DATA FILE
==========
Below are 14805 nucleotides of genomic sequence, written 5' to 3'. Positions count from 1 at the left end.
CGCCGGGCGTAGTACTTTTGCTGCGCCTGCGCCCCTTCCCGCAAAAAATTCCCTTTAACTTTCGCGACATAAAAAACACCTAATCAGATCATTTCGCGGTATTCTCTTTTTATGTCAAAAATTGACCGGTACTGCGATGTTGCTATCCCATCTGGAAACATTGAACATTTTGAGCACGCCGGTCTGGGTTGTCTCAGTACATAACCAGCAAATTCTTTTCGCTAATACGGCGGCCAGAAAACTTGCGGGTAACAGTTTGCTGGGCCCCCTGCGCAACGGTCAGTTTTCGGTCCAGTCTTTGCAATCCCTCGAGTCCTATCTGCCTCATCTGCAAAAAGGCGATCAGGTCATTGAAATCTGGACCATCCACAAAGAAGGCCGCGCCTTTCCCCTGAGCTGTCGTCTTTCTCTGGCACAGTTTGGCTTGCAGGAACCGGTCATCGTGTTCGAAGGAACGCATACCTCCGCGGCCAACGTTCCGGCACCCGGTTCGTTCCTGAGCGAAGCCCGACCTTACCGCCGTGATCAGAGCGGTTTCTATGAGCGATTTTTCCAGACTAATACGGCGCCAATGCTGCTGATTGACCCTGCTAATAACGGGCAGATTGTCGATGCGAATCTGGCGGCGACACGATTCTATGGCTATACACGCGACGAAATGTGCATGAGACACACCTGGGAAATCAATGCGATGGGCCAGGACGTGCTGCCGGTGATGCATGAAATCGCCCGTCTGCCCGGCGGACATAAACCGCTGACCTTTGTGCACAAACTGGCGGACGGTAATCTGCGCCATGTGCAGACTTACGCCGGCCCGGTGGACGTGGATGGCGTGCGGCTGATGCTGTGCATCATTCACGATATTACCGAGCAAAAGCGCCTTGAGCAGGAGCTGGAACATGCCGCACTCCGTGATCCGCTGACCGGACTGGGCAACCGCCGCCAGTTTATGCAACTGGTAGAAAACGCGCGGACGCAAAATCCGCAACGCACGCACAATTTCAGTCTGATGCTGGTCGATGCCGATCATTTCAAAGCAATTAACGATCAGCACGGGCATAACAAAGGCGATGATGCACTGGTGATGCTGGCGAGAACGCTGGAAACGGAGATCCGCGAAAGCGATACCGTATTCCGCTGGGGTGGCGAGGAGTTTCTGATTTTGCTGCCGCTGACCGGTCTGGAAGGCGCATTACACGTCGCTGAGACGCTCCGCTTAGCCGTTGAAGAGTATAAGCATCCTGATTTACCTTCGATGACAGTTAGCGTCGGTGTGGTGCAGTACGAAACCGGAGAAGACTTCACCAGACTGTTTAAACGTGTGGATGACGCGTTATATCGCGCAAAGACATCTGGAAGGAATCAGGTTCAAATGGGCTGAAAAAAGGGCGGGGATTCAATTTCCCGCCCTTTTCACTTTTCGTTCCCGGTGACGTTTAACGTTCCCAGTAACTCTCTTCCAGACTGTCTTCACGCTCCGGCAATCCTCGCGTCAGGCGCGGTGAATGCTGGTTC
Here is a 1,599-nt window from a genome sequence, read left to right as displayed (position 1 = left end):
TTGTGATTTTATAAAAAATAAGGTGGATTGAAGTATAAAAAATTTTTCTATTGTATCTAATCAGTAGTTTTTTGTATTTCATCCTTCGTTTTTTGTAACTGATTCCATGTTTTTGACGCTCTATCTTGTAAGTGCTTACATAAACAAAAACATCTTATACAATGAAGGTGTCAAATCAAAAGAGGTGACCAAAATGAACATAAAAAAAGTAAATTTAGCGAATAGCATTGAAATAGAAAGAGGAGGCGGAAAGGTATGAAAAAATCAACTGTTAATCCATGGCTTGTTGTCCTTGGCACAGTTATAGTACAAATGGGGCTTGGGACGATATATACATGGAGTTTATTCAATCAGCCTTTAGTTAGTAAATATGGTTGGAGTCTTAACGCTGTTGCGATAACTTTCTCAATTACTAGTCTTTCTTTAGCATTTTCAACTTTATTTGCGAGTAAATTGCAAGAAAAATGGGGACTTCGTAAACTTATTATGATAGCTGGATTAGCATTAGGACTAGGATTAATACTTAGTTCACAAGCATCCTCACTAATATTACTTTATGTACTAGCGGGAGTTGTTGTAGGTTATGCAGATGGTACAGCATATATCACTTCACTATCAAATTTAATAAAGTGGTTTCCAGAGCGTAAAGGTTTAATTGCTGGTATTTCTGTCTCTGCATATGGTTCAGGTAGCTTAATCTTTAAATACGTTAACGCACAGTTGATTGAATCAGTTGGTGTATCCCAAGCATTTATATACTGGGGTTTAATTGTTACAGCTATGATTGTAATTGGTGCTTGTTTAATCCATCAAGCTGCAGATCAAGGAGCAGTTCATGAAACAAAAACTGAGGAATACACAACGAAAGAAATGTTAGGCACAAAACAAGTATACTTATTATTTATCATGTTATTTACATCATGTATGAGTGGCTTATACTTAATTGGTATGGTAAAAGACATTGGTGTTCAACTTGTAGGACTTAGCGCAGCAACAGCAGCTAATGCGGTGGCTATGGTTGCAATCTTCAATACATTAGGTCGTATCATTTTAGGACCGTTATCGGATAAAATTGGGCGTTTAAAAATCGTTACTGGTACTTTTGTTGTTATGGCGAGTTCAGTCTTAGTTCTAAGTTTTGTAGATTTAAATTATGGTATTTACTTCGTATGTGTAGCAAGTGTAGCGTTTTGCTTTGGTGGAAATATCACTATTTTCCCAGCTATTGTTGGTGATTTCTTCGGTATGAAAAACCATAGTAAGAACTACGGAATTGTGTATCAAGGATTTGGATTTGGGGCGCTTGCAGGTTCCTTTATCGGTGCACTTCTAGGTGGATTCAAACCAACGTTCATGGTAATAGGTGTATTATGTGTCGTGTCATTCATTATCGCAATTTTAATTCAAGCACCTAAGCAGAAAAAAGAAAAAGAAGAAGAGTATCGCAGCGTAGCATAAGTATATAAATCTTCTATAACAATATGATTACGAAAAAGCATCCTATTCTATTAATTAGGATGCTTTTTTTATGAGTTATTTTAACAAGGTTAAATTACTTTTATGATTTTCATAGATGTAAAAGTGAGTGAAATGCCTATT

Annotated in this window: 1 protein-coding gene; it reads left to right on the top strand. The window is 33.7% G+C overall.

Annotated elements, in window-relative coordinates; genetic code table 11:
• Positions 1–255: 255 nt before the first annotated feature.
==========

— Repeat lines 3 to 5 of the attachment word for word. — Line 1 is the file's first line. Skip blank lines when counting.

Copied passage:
Here is a 1,599-nt window from a genome sequence, read left to right as displayed (position 1 = left end):
TTGTGATTTTATAAAAAATAAGGTGGATTGAAGTATAAAAAATTTTTCTATTGTATCTAATCAGTAGTTTTTTGTATTTCATCCTTCGTTTTTTGTAACTGATTCCATGTTTTTGACGCTCTATCTTGTAAGTGCTTACATAAACAAAAACATCTTATACAATGAAGGTGTCAAATCAAAAGAGGTGACCAAAATGAACATAAAAAAAGTAAATTTAGCGAATAGCATTGAAATAGAAAGAGGAGGCGGAAAGGTATGAAAAAATCAACTGTTAATCCATGGCTTGTTGTCCTTGGCACAGTTATAGTACAAATGGGGCTTGGGACGATATATACATGGAGTTTATTCAATCAGCCTTTAGTTAGTAAATATGGTTGGAGTCTTAACGCTGTTGCGATAACTTTCTCAATTACTAGTCTTTCTTTAGCATTTTCAACTTTATTTGCGAGTAAATTGCAAGAAAAATGGGGACTTCGTAAACTTATTATGATAGCTGGATTAGCATTAGGACTAGGATTAATACTTAGTTCACAAGCATCCTCACTAATATTACTTTATGTACTAGCGGGAGTTGTTGTAGGTTATGCAGATGGTACAGCATATATCACTTCACTATCAAATTTAATAAAGTGGTTTCCAGAGCGTAAAGGTTTAATTGCTGGTATTTCTGTCTCTGCATATGGTTCAGGTAGCTTAATCTTTAAATACGTTAACGCACAGTTGATTGAATCAGTTGGTGTATCCCAAGCATTTATATACTGGGGTTTAATTGTTACAGCTATGATTGTAATTGGTGCTTGTTTAATCCATCAAGCTGCAGATCAAGGAGCAGTTCATGAAACAAAAACTGAGGAATACACAACGAAAGAAATGTTAGGCACAAAACAAGTATACTTATTATTTATCATGTTATTTACATCATGTATGAGTGGCTTATACTTAATTGGTATGGTAAAAGACATTGGTGTTCAACTTGTAGGACTTAGCGCAGCAACAGCAGCTAATGCGGTGGCTATGGTTGCAATCTTCAATACATTAGGTCGTATCATTTTAGGACCGTTATCGGATAAAATTGGGCGTTTAAAAATCGTTACTGGTACTTTTGTTGTTATGGCGAGTTCAGTCTTAGTTCTAAGTTTTGTAGATTTAAATTATGGTATTTACTTCGTATGTGTAGCAAGTGTAGCGTTTTGCTTTGGTGGAAATATCACTATTTTCCCAGCTATTGTTGGTGATTTCTTCGGTATGAAAAACCATAGTAAGAACTACGGAATTGTGTATCAAGGATTTGGATTTGGGGCGCTTGCAGGTTCCTTTATCGGTGCACTTCTAGGTGGATTCAAACCAACGTTCATGGTAATAGGTGTATTATGTGTCGTGTCATTCATTATCGCAATTTTAATTCAAGCACCTAAGCAGAAAAAAGAAAAAGAAGAAGAGTATCGCAGCGTAGCATAAGTATATAAATCTTCTATAACAATATGATTACGAAAAAGCATCCTATTCTATTAATTAGGATGCTTTTTTTATGAGTTATTTTAACAAGGTTAAATTACTTTTATGATTTTCATAGATGTAAAAGTGAGTGAAATGCCTATT

Annotated in this window: 1 protein-coding gene; it reads left to right on the top strand. The window is 33.7% G+C overall.